Diabetes and Shift Work

Black male health care worker at night in a hospital.

Find out how to navigate the challenges of working nights or irregular shifts and still have a healthy lifestyle with diabetes.

When it comes to managing diabetes, many people find it helpful to get into a daily routine. But what if your work schedule prevents you from keeping a regular routine? Find out how you can handle a challenging work schedule and still live a healthy lifestyle with diabetes.

Jobs in health care, service and hospitality, firefighting, law enforcement, security, truck driving, and more require evening or overnight shift work. People who work night shifts, rotating shifts (different start times on different days), or other irregular schedules have unique challenges managing a healthy lifestyle with diabetes.

In 2019, the US Bureau of Labor Statistics reported that about 16% of the workforce had non-daytime work schedules. Benefits to shift work can include better pay and fewer work days per week. But recent research shows that people who work night and rotating shifts may have a higher risk of developing type 2 diabetes.

Circadian Rhythms and Sleep

Your body naturally has a circadian rhythm, which is an internal clock that helps control your sleep and digestion.

Circadian rhythms are usually linked to daylight and nighttime, which helps you regulate your waking and sleeping hours. For example, when you wake up in the morning, your body releases cortisol, which is a hormone that makes you feel alert and energized. In the evening, your body releases melatonin, which makes you feel sleepy. Your body’s circadian rhythm also helps you release insulin, a hormone that balances your blood sugar levels.

When overnight or rotating shifts disrupt your circadian rhythm, these hormones can also be disrupted. Unbalanced cortisol and insulin levels can increase your blood sugar and cause insulin resistance.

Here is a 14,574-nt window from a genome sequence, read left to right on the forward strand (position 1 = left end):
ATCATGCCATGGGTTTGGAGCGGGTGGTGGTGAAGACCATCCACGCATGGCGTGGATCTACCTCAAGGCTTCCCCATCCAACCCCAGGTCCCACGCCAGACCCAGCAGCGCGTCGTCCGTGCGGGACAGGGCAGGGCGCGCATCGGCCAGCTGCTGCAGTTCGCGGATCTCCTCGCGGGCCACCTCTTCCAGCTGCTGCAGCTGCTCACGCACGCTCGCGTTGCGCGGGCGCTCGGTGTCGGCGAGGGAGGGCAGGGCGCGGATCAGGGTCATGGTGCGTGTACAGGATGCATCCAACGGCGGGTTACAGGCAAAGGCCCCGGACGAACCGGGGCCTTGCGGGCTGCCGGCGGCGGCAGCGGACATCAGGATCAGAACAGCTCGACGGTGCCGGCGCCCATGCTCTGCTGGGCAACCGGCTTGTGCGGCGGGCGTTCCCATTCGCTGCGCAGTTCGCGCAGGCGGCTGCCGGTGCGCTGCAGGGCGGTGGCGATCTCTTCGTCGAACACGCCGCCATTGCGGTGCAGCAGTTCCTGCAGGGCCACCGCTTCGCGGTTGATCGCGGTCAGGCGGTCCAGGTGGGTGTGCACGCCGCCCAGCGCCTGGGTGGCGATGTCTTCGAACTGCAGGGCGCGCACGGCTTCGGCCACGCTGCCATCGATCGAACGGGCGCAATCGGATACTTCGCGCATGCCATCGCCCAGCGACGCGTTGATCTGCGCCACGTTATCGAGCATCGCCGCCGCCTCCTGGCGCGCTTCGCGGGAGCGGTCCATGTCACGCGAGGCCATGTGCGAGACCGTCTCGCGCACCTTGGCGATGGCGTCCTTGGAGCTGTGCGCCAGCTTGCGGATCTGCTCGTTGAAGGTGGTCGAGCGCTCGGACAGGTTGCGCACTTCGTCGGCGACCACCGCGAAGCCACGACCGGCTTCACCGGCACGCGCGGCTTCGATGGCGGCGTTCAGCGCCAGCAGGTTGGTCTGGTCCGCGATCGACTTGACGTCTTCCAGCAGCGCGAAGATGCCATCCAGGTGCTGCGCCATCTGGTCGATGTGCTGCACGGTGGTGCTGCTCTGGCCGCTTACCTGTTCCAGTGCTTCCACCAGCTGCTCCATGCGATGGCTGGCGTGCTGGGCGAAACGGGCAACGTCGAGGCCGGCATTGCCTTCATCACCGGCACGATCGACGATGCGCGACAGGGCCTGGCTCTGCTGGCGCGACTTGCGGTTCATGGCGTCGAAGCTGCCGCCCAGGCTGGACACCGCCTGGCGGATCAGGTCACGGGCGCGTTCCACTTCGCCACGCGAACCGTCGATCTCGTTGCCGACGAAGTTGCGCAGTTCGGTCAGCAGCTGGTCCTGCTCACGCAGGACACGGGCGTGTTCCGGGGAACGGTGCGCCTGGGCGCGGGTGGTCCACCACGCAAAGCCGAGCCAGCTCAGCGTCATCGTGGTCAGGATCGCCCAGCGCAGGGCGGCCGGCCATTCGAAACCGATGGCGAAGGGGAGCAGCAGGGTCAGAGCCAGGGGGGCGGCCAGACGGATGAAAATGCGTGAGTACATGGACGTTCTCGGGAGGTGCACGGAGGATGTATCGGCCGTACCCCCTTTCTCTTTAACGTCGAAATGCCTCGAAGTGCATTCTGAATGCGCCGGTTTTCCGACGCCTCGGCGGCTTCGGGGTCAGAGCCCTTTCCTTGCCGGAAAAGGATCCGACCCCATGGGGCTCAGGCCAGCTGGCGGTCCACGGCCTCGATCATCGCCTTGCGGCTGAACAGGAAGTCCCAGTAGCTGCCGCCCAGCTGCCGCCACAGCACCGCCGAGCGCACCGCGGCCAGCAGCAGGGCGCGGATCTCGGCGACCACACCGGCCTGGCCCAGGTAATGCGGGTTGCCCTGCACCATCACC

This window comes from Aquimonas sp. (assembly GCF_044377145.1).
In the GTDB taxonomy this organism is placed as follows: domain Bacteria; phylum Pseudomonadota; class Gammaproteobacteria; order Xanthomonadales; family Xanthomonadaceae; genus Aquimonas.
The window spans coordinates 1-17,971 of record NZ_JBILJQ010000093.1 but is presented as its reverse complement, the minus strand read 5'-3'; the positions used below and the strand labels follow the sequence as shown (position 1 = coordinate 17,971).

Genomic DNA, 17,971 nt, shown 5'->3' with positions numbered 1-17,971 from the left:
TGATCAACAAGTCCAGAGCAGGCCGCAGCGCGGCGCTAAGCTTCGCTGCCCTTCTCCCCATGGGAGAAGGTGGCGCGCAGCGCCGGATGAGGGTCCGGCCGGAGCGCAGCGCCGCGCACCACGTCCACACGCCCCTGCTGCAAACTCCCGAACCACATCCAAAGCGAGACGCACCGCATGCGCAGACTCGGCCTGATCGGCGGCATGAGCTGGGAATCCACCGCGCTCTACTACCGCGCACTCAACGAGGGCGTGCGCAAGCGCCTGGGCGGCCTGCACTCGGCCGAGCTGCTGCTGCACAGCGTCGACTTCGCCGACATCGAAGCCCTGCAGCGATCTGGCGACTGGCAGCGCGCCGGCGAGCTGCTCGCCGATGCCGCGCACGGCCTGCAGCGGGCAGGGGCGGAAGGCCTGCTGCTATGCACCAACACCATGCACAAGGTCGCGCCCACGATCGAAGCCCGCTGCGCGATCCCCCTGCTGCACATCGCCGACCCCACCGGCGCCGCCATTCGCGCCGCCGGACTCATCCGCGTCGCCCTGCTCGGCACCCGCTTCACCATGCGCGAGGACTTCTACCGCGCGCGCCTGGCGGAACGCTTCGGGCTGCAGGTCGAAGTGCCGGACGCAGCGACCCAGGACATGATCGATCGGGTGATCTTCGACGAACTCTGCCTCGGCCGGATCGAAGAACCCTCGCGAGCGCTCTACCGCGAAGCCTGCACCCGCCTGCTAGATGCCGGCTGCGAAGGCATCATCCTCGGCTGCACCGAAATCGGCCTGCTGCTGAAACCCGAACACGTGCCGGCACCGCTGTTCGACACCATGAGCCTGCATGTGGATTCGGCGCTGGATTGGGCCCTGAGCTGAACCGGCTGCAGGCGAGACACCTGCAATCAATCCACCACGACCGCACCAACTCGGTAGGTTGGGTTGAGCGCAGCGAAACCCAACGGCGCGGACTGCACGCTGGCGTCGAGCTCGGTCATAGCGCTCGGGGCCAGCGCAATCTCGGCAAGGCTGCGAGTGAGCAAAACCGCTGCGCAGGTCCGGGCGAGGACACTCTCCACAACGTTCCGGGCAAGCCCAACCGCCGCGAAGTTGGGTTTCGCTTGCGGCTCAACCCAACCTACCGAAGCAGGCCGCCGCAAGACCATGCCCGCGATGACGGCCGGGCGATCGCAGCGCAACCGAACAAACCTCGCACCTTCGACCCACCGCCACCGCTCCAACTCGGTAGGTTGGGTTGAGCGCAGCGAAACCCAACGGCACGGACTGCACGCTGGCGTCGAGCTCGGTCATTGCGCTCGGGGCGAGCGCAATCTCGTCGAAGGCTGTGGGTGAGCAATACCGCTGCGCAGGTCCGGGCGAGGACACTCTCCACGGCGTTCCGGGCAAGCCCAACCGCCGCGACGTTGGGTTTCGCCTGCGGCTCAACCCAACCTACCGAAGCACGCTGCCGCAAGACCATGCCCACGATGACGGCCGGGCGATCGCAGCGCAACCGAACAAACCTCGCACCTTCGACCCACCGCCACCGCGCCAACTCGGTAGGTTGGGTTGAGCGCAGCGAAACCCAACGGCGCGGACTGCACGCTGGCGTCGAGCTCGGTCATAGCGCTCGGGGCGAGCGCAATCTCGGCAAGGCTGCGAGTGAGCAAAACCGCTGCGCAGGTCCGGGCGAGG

Healthy sleep is about more than just following your circadian rhythm. In addition to timing and quality, it also matters how much sleep you get. If you get less than 7 hours of sleep a day, you have an increased risk of type 2 diabetes—even without the added challenge of an irregular sleep schedule.

Shift Work and Health Care Workers

Doctors, nurses, emergency responders, and others in health care are commonly required to work overnight and irregular shifts. While taking care of others, health care workers sometimes forget to pause and take care of themselves. If you’re a health care worker with diabetes, make sure to take time to self-manage your diabetes.

Shift Work and Eating Patterns

Overnight and rotating shifts can also affect your eating habits. Your mealtimes and appetite can often be irregular if you sleep through daytime meals, work through dinner or breakfast, or eat large meals in the middle of the night or before you go to sleep.

Skipping meals or eating very large meals can cause both low and high blood sugar. Both can be harmful in the short and long term. When you have diabetes, mealtimes should be as predictable as possible to keep your blood sugar levels in their target range.

Shift Work and Physical Activity